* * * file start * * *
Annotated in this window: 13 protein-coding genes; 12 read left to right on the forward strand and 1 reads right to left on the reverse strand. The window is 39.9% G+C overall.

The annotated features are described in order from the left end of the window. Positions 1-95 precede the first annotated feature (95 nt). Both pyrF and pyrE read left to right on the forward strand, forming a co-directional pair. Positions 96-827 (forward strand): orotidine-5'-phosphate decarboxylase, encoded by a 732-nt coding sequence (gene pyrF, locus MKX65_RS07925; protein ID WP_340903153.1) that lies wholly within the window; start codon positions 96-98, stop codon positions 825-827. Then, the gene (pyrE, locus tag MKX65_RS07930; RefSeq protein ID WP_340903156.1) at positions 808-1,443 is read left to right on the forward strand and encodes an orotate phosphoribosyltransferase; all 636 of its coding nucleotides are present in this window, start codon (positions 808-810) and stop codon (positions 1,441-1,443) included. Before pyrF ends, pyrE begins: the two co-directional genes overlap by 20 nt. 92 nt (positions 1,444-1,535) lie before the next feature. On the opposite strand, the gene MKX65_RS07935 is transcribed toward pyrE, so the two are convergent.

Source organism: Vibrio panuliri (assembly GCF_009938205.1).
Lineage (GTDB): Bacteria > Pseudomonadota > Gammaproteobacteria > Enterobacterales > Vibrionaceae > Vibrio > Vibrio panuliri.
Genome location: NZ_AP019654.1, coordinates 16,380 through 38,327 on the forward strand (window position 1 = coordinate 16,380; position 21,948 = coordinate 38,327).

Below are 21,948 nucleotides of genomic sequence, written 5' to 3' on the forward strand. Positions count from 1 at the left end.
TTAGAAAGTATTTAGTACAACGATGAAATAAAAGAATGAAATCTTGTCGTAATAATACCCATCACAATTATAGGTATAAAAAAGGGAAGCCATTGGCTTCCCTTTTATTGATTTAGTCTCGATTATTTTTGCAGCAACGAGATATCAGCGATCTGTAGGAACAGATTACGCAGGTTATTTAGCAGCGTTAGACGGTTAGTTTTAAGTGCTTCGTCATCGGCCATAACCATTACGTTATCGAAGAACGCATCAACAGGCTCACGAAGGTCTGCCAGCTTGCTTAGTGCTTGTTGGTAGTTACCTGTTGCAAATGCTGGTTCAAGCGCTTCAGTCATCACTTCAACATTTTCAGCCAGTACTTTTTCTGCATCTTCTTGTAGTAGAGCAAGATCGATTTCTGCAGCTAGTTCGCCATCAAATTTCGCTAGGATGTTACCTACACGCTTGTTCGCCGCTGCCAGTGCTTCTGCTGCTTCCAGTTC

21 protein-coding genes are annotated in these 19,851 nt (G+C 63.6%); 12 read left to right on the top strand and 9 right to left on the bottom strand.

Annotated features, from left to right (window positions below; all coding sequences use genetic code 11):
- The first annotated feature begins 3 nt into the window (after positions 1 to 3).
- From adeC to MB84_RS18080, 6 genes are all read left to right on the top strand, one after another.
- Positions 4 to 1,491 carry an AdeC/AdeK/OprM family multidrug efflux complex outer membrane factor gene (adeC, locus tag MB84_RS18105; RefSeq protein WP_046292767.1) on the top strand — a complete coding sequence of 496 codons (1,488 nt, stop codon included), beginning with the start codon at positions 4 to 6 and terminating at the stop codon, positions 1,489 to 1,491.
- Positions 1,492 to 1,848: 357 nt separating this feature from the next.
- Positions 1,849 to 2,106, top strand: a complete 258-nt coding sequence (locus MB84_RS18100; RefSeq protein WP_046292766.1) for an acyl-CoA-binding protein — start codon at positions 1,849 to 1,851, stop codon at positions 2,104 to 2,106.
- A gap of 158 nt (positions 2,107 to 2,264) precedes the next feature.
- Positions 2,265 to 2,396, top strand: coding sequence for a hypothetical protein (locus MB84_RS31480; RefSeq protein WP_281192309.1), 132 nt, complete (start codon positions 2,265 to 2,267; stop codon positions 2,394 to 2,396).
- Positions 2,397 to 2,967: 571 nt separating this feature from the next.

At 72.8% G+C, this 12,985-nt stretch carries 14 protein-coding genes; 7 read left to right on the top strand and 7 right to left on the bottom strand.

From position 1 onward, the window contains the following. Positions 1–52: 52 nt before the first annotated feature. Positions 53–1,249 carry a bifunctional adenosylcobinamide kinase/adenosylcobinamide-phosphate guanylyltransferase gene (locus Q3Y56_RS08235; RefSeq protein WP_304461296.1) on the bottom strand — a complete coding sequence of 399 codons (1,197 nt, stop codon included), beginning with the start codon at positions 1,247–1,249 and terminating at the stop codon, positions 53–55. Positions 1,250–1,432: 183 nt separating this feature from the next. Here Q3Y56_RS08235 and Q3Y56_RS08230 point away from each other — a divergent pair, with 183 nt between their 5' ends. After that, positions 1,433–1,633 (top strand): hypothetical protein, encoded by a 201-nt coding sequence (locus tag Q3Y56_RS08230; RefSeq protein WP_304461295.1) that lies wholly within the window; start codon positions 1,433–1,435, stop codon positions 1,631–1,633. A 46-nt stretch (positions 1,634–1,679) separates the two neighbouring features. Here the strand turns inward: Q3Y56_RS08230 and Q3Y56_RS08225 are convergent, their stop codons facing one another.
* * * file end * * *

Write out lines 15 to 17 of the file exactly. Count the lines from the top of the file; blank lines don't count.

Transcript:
- A gap of 158 nt (positions 2,107 to 2,264) precedes the next feature.
- Positions 2,265 to 2,396, top strand: coding sequence for a hypothetical protein (locus MB84_RS31480; RefSeq protein WP_281192309.1), 132 nt, complete (start codon positions 2,265 to 2,267; stop codon positions 2,394 to 2,396).
- Positions 2,397 to 2,967: 571 nt separating this feature from the next.